each player passing the fifteen cards originally dealt to that player, to a neighboring player to commence a second cycle of the game, so that each player has a new set of fifteen cards,
each player marking on a second one of the worksheets issued to that player, the letters of the newly received fifteen cards and as many words as possible formed with the newly received set of fifteen cards during the second cycle; and
repeating the passing of the sets of fifteen cards from each player to a neighboring player until all players have received all the dealt sets of fifteen cards.
2. A method according to claim 1 including deleting from the score of each player for each cycle, a selected amount for each incorrectly spelled word and for each word which was made with letters which were not among the set of fifteen cards held by each player during that cycle.
3. A method according to claim 1, including scoring only words having at least three letters.
4. A method according to claim 1, wherein the letters represented on cards in the deck appear with the following frequency:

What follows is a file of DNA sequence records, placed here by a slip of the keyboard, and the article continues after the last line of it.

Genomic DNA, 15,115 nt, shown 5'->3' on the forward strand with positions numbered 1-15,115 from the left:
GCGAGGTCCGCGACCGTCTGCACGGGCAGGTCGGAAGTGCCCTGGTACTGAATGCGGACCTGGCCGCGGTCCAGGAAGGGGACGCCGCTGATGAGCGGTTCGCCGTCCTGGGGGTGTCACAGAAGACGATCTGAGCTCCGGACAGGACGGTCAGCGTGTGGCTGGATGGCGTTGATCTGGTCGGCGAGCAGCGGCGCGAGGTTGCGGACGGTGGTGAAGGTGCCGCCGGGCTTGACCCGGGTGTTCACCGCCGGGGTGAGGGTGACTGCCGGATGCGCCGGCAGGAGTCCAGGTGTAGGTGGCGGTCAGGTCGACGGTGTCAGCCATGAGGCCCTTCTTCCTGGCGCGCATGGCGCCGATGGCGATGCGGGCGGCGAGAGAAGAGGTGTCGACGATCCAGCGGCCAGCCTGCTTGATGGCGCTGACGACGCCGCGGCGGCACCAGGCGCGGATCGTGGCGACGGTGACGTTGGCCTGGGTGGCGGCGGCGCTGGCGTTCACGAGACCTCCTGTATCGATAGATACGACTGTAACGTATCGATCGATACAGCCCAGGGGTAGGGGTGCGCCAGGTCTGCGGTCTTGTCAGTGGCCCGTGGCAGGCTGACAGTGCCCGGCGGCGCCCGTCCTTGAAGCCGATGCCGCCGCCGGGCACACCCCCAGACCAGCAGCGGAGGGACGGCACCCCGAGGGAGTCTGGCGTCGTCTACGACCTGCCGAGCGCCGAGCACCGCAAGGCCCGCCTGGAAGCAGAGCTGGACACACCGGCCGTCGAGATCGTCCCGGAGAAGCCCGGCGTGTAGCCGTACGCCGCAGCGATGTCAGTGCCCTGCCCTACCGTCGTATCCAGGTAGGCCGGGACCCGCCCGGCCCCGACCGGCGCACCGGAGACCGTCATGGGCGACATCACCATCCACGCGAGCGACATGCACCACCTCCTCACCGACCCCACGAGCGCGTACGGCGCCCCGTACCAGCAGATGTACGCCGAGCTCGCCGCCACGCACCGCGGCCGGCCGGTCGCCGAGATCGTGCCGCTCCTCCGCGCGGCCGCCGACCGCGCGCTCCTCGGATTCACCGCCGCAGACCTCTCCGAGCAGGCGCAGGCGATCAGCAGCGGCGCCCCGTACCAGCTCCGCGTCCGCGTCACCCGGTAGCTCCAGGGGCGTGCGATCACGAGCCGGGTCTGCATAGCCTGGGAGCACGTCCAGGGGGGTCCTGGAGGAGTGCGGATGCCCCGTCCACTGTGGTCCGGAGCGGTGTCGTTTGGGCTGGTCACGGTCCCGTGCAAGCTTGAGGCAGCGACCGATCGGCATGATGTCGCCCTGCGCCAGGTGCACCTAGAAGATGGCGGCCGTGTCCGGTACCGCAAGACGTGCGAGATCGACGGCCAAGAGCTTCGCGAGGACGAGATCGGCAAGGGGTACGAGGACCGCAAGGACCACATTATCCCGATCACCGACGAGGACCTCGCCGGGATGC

6E's, 5 A's, 4 each of I, 0 and U, 3 Y's, 1 each of J, K, Q, V, X and Z, and 2 each of the remaining consonants.
5. A method according to claim 4, wherein scoring for words containing three to fifteen letters are:
1; 2; 4; 8; 12; 15; 20; 30; 40; 50; 60; 75 and 100, respectively.
The present invention relates in general to word games and, in particular, to a word game utilizing a deck of cards wherein each card carries a letter. The frequency of cards having a particular letter in the deck is selected to roughly mimick the frequency with which that letter is used in forming words in the English language.
Word games are known which utilize a deck of cards that each carry one or more letters.
U.S. Pat. No. 4,333,656 to Sommer discloses a card game where each card of the deck has one or more letters of the alphabet, players make words out of the cards and are awarded points. The point system of Sommer is to award more points for words that utilize letters that occur less often in the English language. One hundred and four cards are included in the deck.